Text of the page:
The walkout song is a time-honored tradition in MMA. It's also a delicate balancing act. The perfect song has to pump a fighter up while settling his/her nerves, appeal to the crowd without appearing to pander. "My Walkout Song" is where we ask MMA fans who also happen to be famous musicians what makes for great pre-fight music and what song they would choose to accompany their walk to the cage.
Harley Flanagan is nothing if not a New York icon, of which there are painfully few left. Like a grown-up Dead End Kid or Bowery Boy, Flanagan is now one of the downtown scene's éminence grises. From being a 10-year-old drummer for the Stimulators right after punk rock hit in 1977 to hanging around with Andy Warhol and Joe Strummer, again at 10, to having Allen Ginsberg publish his poetry when he was like eight, Flanagan has enough art bona fides to make his inclusion here interesting. But that’s the Good Harley.
The Bad Harley, largely a product of being a white kid growing up on the streets on the Lower East Side, has been fighting since he was old enough to have figured out that running only gets you so far. And then hardcore hit and there emerged a convenient vehicle for a wide variety of counter-social activity, and Flanagan was all over it with his band the Cro-Mags. Though mired in recent times with acrimony and bad blood a’plenty with his former lead singer John Joseph over ownership rights to the name and likeness, culminating with his dismissal on charges that he assaulted and hospitalized two of a group of eight members of a Cro-Mags-affiliated group/gang DMS with a knife, Flanagan [“I was guilty of nothing but defending myself”] has removed himself from all of the agita and is content these days to do what he does best outside of music: teach Brazilian Jiu Jitsu at the Renzo Gracie Academy.
Which makes him a member of a very small group: musicians who also fight. And of this group he’s probably the most decorated, with a black belt from Renzo Gracie himself. You all might not know what this means, but it’s like getting a degree at Harvard from, um, well, Mr. Harvard or whatever.
Fightland: Usually we would ask what song would you use as your walkout music if you were an MMA fighter? But you are an MMA fighter. So what do you use?
Harley Flanagan: The last time I did any fighting where I walked in with some music was around the time I was making music for me -- specifically for me – like, in 2007. I mean I was doing a video for my Harley’s War project. I think the song was L.E.S OG. Lower East Side OG. So I picked it for artistic reasons and used the footage for the video.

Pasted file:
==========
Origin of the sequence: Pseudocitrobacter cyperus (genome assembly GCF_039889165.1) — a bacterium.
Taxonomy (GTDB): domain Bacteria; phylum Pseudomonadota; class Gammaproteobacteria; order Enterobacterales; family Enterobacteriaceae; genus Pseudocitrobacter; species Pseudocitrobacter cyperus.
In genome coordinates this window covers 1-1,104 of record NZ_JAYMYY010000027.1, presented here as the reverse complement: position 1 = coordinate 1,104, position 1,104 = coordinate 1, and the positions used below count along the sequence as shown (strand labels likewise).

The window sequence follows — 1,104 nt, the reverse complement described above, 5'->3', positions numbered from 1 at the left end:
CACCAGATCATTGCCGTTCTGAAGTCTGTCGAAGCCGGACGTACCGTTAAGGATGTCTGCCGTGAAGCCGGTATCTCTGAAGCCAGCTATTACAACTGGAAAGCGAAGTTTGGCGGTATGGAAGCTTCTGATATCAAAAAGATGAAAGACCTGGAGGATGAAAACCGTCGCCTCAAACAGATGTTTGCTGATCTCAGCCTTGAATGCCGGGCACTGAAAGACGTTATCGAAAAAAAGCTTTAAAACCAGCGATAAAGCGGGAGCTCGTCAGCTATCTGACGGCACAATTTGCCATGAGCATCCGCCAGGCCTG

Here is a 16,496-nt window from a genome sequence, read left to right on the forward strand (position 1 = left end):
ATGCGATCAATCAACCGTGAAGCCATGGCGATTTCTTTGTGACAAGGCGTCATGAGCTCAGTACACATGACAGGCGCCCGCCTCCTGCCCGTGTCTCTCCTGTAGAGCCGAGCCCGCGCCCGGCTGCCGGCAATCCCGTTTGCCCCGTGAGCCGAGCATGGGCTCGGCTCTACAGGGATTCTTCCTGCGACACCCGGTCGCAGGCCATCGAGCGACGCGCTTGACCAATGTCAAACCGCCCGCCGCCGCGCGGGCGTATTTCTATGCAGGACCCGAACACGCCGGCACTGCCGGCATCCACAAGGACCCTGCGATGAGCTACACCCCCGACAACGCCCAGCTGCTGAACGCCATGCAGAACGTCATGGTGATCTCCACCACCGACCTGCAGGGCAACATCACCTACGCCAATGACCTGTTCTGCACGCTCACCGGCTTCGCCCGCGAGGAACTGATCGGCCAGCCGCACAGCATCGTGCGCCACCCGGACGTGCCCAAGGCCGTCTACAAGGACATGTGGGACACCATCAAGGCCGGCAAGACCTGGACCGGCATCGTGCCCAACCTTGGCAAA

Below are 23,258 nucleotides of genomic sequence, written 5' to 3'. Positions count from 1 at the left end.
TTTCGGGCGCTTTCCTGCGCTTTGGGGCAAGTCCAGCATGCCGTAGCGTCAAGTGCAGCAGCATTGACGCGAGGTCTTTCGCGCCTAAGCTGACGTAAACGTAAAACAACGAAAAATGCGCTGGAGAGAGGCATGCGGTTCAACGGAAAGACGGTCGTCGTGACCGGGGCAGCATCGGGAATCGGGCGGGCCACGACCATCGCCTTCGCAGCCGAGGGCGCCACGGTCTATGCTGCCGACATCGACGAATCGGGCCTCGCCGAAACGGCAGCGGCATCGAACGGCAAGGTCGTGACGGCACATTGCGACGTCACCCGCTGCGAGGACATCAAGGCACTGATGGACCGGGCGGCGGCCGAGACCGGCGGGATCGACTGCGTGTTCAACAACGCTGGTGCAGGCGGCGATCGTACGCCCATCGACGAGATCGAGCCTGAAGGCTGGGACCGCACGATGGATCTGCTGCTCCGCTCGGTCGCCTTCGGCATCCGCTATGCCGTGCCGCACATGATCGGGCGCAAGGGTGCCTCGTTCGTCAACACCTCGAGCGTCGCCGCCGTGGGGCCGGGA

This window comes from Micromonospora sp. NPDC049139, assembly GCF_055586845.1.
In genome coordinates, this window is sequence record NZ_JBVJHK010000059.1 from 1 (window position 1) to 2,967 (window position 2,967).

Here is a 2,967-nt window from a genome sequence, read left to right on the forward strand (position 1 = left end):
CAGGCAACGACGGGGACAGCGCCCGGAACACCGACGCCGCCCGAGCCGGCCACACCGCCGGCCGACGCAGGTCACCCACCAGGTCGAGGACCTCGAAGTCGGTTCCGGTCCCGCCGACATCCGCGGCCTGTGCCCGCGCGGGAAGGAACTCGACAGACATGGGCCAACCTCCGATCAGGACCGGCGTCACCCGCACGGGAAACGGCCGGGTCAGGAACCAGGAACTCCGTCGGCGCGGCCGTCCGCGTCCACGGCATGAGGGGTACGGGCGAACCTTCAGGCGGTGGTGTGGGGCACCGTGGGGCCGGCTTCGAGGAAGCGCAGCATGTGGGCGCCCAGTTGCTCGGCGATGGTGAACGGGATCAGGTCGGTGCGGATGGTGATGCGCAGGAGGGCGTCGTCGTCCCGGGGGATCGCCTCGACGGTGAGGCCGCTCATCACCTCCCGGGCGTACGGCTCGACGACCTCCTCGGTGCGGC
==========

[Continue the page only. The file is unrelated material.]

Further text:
Did you win the fight?
No. But I got a great video out of it. You should also add that the motherfucker was 17 years younger than me and I took the fight on one week’s notice. [laughs] But if I had to do something now I might use more of my own shit. Maybe the intro part of “We Gotta Know” mixed in with some stuff from “Age of Quarrel” from the Cro-Mags Best Wishes. That would be awesome.
But if you had to choose some pre-existing piece of music …
Slayer. “South of Heaven.” Or “Seasons in the Abyss.” But if I was going to fuck some one up at a big show I would love to hear some Slayer.
I like the beat of those songs. Heavy. And they got the creepy crawl vibe. The beatdown element. Most of you will not know what that means, but that’s okay.
So those are the basic functioning elements of a great walkout tune?
You know, I could go with “God Will Cut You Down” by Johnny Cash. The point is whatever it is that it makes you walk with attitude. Determination.
What about the Nick Diaz-esque idea that the fight begins from the very first moment two people agree to fight? So that even your song should dominate your opponent?
Well, what gets you fired up should also be putting fear in the heart of the enemy. Corny as it sounds now, “We Will Rock You” gets the blood flowing. Renzo when he fought Matt Hughes? The music was great. Tribal drumming. The music should inspire.
When did you first get into MMA?
Cats like me and you have been doing MMA on the streets for a long time. [laughs] In alleys. Parks. That was just stuff we used to do on a Friday or Saturday night.
Well, my first memory of you outside of seeing you drum for the Stimulators was seeing you throw down on some guy at an Agent Orange show. Blood-on-the-dance-floor style.
I don’t remember a lot of the foul shit I have done but you know I saw UFC 2 and so I’ve been aware that there were people who had figured out better ways of fucking people up since 1993. I mean, I was super blown away and I thought, “One day one of them has to move to New York.” So right when Renzo got there I was in. In 1995, I was one of the first dozen people who started with him, and I think I’m the only one still there. Initially I just wanted to learn new ways of fucking people up. But it’s like a dream that I’m getting a check from Master Renzo for teaching this. I never imagined this would happen. Training with Matt Serra. Ricardo Almeida, Ryan Gracie. That whole first generation of Gracies were just hard. And I am honored to have been able to learn from them.
Check out these other installments of our "My Walkout Song" series:
UFC Origins: Victorian London
Before BJJ, there was Bartitsu.
Jonathan Maicelo: The Last Inca
Peru's up-and-coming boxing star.
Kron Gracie on Jiu-Jitsu, Skateboarding, Older Brothers, and Famous Fathers
The ties that bind are strong.
Joel Tudor on the Art of Surfing, Fighting, and Style
A surf icon helps MMA keep its sense of tradition.
Japan's Karate Kid: Kyoji Horiguchi
Japan's brightest MMA prospect.